In the diagrams below, when you see muscle names that are the same color, it means they are an antagonistic pair and should not be both drawn bulging at the same time.
Below are the muscles in the torso and on the back that you need to be aware of. Note also two bones:
Theclavicle bonewhich is always a prominent feature unless an unusually thick layer of fat erases it.
Theshoulder blades, which are prominent unless the back muscles are so developed they cover them up. The visibility of the shoulder blades also varies with arm movements, torso bent, and other movement, so observation from life is useful for this detail.
Obviously, as I'm showing all the possible muscle lines, the result is a very ripped body, whereas softer bodies would show less lines: compare below our original model, with muscles muted to show the lines better, and a more average figure where only a few still show, with the shoulder blades more prominent than the back muscles. Note also less bulky shoulders and a waist that's less thin. This goes for females as well, except that their pectoral muscles are hidden behind the breasts, so they can be replaced by them altogether in drawing.
Using another muscular example, here is the arm:
In an average arm, this underlying structure translates as this contour:
In the legs below, two more bones are to be noted: thepatella(knee cap) and thetibia, which defines the front of the lower leg; indeed there is hardly any muscle there. It's why a kick in the shins is so terribly painful – no cushioning. one can have powerful, hyper-developed calves, but their antagonist, the tibialis anterior, will never grow to the same extent.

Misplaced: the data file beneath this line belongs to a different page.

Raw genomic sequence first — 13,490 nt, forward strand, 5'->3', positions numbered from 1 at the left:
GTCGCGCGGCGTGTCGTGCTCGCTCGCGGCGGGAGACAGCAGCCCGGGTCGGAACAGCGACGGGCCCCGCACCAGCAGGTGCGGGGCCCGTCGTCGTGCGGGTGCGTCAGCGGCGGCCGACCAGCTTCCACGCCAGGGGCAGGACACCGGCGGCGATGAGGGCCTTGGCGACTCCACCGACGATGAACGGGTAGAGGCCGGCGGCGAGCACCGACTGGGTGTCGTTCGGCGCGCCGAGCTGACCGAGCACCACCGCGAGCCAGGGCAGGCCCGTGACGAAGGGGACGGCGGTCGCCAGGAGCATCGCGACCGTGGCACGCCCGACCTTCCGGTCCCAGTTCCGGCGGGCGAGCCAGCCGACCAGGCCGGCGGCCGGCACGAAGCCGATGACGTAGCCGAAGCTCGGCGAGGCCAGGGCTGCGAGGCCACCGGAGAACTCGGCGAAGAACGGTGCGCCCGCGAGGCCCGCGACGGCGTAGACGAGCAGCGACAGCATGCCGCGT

Note also that the ankle bone juts out on both sides of the foot, but is higher on the inside. Finally, Achilles tendon, as its name indicates, is not a muscle: though it can be sharply defined in a body with developed leg muscles, it can never be contracted, i.e. bulge like a muscle (its role is to anchor the muscle to the bone, not itself move).
As mentioned above, we all have a layer of fatty tissue under the skin. It can be really thin in our most ripped athletes, and disappears altogether in starved bodies, but even healthy bodies have it – in fact it is what makes us think of a body as healthy, as opposed to "skin and bones".
In addition to this, fat reserves are stored in certain parts of the body, and these are not the same in males and females! As shown below, females store fat in their underarms, thighs and buttocks, while males do in the belly.
Does this mean they don't put on fat in the rest of the body? No, it only means that this is what "fills up" first. A slim female who puts on weight will first notice it in her backside and thighs (aka "can't fit into my jeans!"), then under the arms, and a male will first see a "beer belly" appearing (inversely, when losing weight, these parts are the last ones to go, if they do at all.)
Then if the weight increase continues, the fat under the skin grows along with the fat reserves, and we see the weight piling up all over the body. Finally, in extreme cases, there is inflation everywhere the skin is willing to stretch.
The tendency to store fat increases when we hit our forties.
Post-menopause, a woman's fat reserves are redistributed to the belly and follow the male pattern.